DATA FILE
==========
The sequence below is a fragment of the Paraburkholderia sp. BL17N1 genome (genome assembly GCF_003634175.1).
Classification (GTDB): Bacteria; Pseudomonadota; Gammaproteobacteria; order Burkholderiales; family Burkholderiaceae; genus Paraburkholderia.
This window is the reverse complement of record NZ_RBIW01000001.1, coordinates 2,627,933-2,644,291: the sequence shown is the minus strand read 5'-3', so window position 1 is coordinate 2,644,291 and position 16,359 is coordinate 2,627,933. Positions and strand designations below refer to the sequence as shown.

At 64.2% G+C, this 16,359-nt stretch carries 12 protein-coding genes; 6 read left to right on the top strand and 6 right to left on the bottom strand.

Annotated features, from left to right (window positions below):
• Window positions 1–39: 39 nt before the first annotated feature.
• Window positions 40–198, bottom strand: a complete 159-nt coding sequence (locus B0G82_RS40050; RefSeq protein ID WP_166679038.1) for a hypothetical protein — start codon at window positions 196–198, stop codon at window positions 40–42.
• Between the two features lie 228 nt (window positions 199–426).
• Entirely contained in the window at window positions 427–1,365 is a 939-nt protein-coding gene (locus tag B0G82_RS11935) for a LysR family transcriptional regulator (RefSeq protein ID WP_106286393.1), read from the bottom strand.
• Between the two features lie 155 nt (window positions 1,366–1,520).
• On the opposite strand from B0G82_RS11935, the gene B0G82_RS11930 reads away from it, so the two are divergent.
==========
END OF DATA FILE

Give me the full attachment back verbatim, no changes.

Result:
The sequence below is a fragment of the Paraburkholderia sp. BL17N1 genome (genome assembly GCF_003634175.1).
Classification (GTDB): Bacteria; Pseudomonadota; Gammaproteobacteria; order Burkholderiales; family Burkholderiaceae; genus Paraburkholderia.
This window is the reverse complement of record NZ_RBIW01000001.1, coordinates 2,627,933-2,644,291: the sequence shown is the minus strand read 5'-3', so window position 1 is coordinate 2,644,291 and position 16,359 is coordinate 2,627,933. Positions and strand designations below refer to the sequence as shown.

At 64.2% G+C, this 16,359-nt stretch carries 12 protein-coding genes; 6 read left to right on the top strand and 6 right to left on the bottom strand.

Annotated features, from left to right (window positions below):
• Window positions 1–39: 39 nt before the first annotated feature.
• Window positions 40–198, bottom strand: a complete 159-nt coding sequence (locus B0G82_RS40050; RefSeq protein ID WP_166679038.1) for a hypothetical protein — start codon at window positions 196–198, stop codon at window positions 40–42.
• Between the two features lie 228 nt (window positions 199–426).
• Entirely contained in the window at window positions 427–1,365 is a 939-nt protein-coding gene (locus tag B0G82_RS11935) for a LysR family transcriptional regulator (RefSeq protein ID WP_106286393.1), read from the bottom strand.
• Between the two features lie 155 nt (window positions 1,366–1,520).
• On the opposite strand from B0G82_RS11935, the gene B0G82_RS11930 reads away from it, so the two are divergent.